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The stock market Covid couldn't kill

7 Sep 2021 1 month(s) ago

There are three possible investment themes when positioning for the end of the lockdowns.

As lockdowns continue it seems that listed companies are weathering the storm well. After this, one wonders what kind of shock would see the market fall sharply, although of course some corporates have been hit hard, like Qantas. The market, of course, always tries to assess the future and so it is looking to price in what happens when reopening finally happens.

Even if there is a big drop in the US markets – something that is very possible because it is partially held up by the US Federal Reserve printing money and pumping some of it into the stock market (especially buying back corporate bonds with its quantitative easing program – the Australian market is underpinned by strong dividend income. Plus it is bolstered by the growing pool of superannuation capital, now 50% bigger than the value of the ASX. That means the local market is far less likely to follow the usual habit of: “when Wall Street sneezes the ASX catches a cold.”

Nevertheless there is a ‘pandemic’ out there and it has had an effect. Wilsons said that the market so far is surviving the ‘delta variant’ pretty well. “Despite the challenges, estimated earnings expectations for 2021-22 remained?intact through August, standing at 20% according to Refinitiv.

“In this regard, the earnings outlook has survived Delta’s force – something we thought was likely in late July. Whilst S&P/ASX 200 earnings at an index level had upgrades, just 40% of companies had positive earnings per share (EPS) revisions. This might have been seen as optimistic, with domestic lockdowns likely to?still be limiting mobility late in 2021.

“Companies across many sectors, like healthcare, retail, travel and tourism, are operating at only partial capacity. There remains a sense of optimism that catch-up can occur, which in some cases can begin perhaps as early as October.”

Here are the earnings revisions for August, with materials and financials having big upgrades and utilities and energy big downgrades. The S&P/ASX 200 on average had upgrades:

Wilsons says that the companies that have been affected by the lockdowns are largely those not listed on the stock market. The bigger companies are fine; not so much the small and medium companies which don't get on to the stock market.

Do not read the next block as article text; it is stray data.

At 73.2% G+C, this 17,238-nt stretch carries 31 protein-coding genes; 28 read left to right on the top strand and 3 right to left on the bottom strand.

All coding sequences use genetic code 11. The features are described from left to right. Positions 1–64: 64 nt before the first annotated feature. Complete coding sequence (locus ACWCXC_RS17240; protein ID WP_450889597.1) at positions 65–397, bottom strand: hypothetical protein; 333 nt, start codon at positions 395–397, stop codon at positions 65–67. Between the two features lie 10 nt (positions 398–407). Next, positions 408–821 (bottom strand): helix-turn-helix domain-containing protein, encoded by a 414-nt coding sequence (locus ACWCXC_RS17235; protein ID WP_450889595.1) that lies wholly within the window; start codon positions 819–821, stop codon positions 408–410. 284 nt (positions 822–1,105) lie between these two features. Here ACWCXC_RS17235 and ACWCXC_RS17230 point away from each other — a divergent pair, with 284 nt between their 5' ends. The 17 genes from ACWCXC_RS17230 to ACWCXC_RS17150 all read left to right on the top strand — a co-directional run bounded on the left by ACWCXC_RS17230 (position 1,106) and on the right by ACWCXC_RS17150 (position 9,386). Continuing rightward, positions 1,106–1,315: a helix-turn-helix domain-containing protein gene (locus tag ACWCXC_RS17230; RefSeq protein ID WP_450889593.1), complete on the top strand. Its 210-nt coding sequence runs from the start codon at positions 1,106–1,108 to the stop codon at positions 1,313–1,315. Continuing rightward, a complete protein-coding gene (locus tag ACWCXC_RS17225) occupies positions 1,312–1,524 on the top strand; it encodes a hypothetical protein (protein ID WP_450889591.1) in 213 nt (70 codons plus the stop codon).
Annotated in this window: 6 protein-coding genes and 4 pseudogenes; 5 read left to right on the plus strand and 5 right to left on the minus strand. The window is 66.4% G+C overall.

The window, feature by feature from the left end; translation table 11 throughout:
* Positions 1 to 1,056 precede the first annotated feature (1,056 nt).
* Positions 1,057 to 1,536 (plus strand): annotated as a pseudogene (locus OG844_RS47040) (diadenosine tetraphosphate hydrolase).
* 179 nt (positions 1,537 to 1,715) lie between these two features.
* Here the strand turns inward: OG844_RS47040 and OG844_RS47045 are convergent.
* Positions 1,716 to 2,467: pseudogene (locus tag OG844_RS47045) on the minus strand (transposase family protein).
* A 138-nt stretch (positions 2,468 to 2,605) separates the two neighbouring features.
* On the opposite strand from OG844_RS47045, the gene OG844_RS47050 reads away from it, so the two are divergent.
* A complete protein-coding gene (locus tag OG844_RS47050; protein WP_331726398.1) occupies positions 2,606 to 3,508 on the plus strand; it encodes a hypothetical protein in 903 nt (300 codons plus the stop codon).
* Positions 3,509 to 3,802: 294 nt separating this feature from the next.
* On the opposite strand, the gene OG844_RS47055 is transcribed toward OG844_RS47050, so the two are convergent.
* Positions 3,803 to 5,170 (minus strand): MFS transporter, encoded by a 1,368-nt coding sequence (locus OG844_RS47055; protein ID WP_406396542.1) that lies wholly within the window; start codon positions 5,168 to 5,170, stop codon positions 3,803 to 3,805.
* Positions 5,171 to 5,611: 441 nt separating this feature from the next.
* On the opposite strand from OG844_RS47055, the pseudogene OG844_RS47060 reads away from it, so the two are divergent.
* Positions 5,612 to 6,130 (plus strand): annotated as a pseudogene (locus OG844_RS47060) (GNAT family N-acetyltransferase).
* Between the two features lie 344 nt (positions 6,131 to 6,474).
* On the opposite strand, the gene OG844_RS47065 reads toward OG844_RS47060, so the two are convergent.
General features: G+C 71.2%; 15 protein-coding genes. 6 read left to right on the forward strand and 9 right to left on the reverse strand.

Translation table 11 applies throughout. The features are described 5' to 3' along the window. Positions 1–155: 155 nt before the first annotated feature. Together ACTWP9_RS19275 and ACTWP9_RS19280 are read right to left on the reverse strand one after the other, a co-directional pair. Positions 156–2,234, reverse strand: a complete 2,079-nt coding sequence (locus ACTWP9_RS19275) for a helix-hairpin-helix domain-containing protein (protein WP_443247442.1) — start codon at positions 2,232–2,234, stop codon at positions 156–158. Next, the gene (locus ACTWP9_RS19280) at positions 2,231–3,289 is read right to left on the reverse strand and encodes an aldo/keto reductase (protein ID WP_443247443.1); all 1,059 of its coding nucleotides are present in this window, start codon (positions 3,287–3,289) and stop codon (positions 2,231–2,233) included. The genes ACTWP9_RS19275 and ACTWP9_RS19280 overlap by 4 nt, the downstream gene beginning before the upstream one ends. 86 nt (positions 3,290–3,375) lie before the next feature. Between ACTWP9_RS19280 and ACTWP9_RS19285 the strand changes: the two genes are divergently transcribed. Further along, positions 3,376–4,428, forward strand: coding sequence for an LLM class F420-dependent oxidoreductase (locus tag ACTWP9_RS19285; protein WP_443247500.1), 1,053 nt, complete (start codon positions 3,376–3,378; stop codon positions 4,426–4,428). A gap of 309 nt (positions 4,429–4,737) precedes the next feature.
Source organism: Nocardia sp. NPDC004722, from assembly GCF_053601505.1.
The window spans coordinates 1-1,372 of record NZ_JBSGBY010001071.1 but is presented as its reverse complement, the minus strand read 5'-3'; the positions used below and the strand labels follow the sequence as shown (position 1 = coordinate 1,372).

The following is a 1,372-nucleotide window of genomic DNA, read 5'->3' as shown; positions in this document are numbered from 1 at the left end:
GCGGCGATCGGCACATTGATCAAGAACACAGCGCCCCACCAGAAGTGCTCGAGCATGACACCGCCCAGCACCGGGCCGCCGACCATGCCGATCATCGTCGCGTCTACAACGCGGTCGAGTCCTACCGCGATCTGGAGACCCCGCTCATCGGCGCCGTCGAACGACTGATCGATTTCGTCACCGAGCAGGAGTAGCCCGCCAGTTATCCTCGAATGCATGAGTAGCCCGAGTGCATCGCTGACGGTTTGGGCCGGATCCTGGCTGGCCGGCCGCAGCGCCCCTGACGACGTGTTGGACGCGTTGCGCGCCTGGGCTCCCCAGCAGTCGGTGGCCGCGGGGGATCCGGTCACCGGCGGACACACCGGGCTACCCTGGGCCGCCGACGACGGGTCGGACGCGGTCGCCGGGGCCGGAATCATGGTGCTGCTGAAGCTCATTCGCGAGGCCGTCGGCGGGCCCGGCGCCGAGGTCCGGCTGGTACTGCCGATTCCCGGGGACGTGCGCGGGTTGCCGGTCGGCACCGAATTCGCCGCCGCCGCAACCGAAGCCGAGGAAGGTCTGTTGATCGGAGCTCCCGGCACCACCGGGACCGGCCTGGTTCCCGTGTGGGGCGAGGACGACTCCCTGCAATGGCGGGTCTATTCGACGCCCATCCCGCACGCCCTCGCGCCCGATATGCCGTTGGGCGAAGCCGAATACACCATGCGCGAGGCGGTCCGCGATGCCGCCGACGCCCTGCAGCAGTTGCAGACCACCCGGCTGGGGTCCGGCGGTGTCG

“Results season left us comfortable that the earnings recovery pathway we have outlined through the course of the past 12 months remains intact. Corporate earnings for the market should go through 2018-19 levels during the second half of this fiscal year (FY22). Dividends and capital management both came in ahead of market expectations through August, a reflection of earnings rebound and also part normalisation of payout ratios. As Australia (and the world) reopens and activity normalises, corporate earnings?will likely expand to record levels.”

All very bullish, but how should investors approach it? Wilsons outlines three themes:

  1. Looking through the valley. Investing for when things get better, Qantas being the obvious one. “In many cases, investors are prepared to look through the next 3-6 months and into better times ahead.”
  2. Peak or plateau - The winners from lockdown. “This debate is set to continue as to whether the winners from the lockdown can maintain elevated activity levels when economies reopen. Can share prices and multiplies survive this test?” The supermarkets and producers of staples are especially focused on in this debate.
  1. It is structural - growth across?all seasons. These are companies that improved their financial position because of rather than in spite of, the lockdowns. Wilsons says: “The third group of companies continued to walk in rare air. These companies continued to post strong growth despite the difficult operating environment. ?In some cases, the dislocation caused by COVID is bringing forward growth in companies like Charter Hall Group (CHC), Goodman Group (GMG), ARB Corporation (ARB), Breville Group (BRG) and Nick Scali (NCK). Once COVID passes, it is unlikely the growth rates of these companies will fall below the market for any sustained period. Domino's Pizza Enterprises (DMP)?lifted its medium-term aspirations as it continues to consolidate the take-out pizza market in several geographies. James Hardie Industries (JHX) and ResMed (RMD) continue to grow well above the market, benefiting from strong internal focus and execution. Large structural tailwinds across retirement savings – Pinnacle Investment Management Group (PNI), cloud computing – Nextdc (NXT), Readytech Holdings (RDY), Afterpay (APT), Xero (XRO), global healthcare leadership?- CSL, RMD, and online classifieds - Carsales.Com (CAR), REA Group (REA) continue to benefit existing players. While some investors suggest many?of these companies are trading above fair value on unsustainable earnings multiples – as we have seen in this results season – the ability of strong franchises to further penetrate their chosen markets continues to be underestimated by?the market.”

 

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